Wow, are you the moderator, or just a genious? You seem to know everything and have the last word. Wow. To think someone who cares about art defends coffee table books and dismisses collage as an artform. Move over Rauschenberg, here’s a book of pictures I took of “gypsies”!! When you have a chance, can you let me know which good anthropologists produced coffee table books? Also, I think you just dont get Prince’s work. He borrows imagery, puts them in a new narrative and makes something new. Its a comment/reflection on our culture, particularly the white male obsession with pin-up imagery. Its strange that when an artists becomes successful, its seen as a bad thing.

          • Anonymous

            Even with my comments above saying Mattra is right about the problematic nature of Cariou’s photos (indeed, what anthropologists make coffee table books?), I won’t go so far as to defend Prince. I really want his intellectual labor to be worthy of celebration, but I find the work, and his thinking about his practice in general, pretty vapid. His deposition in this trial is a fascinating read if only in that it reveals how intellectually uninteresting Prince is. That document says more about Prince than any of his appropriations.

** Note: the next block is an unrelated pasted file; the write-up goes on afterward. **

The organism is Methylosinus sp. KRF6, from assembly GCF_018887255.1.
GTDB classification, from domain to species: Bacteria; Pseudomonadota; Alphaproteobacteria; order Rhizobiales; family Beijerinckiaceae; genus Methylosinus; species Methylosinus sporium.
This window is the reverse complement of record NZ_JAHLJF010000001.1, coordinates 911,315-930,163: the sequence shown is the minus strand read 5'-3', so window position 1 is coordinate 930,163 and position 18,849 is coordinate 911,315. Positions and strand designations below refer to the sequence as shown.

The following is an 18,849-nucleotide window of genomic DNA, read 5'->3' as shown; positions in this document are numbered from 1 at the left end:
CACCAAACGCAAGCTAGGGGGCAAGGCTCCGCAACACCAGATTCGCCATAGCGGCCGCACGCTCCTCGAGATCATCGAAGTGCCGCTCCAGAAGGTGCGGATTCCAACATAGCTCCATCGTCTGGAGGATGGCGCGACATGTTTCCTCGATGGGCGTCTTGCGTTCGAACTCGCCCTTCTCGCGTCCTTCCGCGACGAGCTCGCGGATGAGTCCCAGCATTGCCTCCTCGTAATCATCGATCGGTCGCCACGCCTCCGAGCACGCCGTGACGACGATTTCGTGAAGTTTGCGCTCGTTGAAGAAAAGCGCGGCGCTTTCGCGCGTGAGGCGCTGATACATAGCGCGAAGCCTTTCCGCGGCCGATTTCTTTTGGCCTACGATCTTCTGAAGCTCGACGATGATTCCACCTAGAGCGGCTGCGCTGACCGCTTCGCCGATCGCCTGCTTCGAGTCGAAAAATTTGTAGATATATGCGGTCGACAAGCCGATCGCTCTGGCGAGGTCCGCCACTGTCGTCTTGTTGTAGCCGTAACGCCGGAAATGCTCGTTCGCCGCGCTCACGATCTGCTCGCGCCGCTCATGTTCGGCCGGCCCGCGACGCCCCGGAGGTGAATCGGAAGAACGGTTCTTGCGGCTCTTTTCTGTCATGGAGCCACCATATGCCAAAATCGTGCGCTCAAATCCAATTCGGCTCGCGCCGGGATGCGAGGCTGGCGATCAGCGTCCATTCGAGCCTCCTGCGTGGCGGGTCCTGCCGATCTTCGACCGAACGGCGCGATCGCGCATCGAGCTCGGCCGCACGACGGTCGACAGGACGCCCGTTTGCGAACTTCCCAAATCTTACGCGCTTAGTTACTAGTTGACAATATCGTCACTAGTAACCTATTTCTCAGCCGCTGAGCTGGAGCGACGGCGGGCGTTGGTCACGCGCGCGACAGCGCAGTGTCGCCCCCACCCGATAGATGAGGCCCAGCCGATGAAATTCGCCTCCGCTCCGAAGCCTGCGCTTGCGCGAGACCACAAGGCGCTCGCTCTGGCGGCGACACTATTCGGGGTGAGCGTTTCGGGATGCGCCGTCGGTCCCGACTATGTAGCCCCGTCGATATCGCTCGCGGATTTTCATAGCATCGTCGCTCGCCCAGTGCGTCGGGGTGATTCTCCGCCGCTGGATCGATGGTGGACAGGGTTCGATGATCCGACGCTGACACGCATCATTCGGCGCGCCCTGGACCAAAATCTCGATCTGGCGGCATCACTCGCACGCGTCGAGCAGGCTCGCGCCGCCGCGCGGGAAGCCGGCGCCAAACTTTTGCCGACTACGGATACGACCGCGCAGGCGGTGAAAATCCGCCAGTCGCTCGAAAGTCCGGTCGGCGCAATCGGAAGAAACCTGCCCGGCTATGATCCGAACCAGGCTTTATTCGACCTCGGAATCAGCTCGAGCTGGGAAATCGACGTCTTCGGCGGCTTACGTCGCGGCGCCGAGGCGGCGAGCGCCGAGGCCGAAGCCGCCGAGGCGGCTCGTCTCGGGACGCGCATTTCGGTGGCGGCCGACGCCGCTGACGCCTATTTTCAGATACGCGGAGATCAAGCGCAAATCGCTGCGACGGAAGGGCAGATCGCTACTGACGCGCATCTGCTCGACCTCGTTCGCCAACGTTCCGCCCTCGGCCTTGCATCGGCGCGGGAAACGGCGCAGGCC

• http://www.facebook.com/profile.php?id=100000405617907 Cat Weaver

            I know what Prince does and I’ve written a lot about it. That’s why I’m free to say the things you find so mind-bending. ‘Cuz. Wowl I’m a genius.

          • Anonymous

            I think the questions of who’s benefitting is an important one. Did anyone ask the rastafarians? Did they benefit? I’m sorry but Mattra is right. From a postcolonial perspective, Cariou’s photos are very problematic, as in the kind of thing you’d really get hammered on if you were to show them in art school today. IMHO you have exploitative photography being pilfered by a superficial artist. It’s embarrassing. Two white guys fighting over who’s expression of black people is more “authentic.”

          • http://www.facebook.com/profile.php?id=100000405617907 Cat Weaver

            If I stand outside of a culture and take pictures of it and show them to the world, I’m a racist. Puh-leeez. If I stand outside of many cultures that I study and they are of people of different colors and I publish them: I’m a racist when I show the one’s of people who’s color is different than mine — otherwise I’m okay? Puh-leeez.